Lawrence et al v. White et al

Filing 65

MEMORANDUM OF OPINION. Signed by Judge L Scott Coogler on 9/21/2018. (PSM)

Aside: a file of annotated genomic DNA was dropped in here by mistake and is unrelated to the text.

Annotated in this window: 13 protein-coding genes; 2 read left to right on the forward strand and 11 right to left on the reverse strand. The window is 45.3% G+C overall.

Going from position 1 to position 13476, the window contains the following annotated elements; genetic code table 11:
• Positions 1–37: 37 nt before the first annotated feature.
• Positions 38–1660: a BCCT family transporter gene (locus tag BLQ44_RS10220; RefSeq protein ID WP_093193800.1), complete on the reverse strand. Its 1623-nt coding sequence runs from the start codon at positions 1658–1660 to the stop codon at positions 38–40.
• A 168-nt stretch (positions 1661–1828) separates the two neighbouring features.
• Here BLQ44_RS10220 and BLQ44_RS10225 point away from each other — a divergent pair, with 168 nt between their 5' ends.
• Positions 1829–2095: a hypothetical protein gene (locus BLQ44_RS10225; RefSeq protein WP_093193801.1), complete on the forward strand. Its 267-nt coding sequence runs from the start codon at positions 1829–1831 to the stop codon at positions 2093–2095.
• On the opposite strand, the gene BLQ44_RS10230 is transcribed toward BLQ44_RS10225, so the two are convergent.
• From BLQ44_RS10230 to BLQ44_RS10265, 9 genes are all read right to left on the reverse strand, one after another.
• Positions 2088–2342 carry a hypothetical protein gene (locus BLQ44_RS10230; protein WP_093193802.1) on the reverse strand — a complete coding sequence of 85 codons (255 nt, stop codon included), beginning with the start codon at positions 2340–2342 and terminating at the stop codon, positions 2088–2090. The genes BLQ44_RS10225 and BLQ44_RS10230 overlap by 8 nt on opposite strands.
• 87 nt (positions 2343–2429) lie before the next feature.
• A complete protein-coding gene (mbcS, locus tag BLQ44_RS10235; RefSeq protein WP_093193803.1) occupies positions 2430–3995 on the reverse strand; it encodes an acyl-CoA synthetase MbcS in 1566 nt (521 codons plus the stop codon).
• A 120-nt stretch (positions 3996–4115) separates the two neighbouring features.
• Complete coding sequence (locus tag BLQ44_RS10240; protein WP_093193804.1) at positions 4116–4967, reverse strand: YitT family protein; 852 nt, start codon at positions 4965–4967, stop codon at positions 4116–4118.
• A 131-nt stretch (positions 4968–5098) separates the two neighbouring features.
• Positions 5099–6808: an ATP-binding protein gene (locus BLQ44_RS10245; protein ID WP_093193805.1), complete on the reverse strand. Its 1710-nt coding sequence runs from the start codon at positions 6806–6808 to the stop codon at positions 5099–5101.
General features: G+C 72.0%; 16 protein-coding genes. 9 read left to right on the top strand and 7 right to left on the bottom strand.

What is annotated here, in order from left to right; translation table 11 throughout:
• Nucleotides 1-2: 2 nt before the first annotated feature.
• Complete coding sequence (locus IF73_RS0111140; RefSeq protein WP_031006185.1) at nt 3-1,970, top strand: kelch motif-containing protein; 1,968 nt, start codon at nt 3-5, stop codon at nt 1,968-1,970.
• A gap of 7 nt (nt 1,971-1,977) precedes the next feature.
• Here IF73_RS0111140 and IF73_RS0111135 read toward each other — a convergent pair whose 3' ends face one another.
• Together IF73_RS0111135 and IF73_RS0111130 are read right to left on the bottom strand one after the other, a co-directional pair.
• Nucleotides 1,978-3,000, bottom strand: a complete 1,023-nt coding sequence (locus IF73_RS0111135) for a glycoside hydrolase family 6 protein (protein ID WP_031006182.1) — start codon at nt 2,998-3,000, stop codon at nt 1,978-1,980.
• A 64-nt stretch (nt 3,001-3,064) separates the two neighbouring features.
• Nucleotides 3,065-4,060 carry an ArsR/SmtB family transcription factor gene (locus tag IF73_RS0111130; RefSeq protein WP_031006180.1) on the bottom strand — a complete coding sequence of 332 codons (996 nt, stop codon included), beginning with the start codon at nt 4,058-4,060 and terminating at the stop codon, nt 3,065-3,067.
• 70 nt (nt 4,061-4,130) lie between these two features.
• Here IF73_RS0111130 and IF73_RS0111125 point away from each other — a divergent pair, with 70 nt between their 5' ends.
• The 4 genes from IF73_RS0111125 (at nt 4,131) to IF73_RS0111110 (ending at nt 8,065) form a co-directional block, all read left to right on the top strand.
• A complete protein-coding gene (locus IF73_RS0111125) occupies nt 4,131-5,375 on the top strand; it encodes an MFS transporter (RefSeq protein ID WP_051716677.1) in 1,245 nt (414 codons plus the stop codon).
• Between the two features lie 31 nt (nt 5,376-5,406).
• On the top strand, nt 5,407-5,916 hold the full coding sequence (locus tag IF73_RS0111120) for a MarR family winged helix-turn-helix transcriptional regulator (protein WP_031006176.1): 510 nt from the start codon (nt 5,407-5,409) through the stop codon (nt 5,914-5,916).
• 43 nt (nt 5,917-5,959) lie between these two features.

Download PDF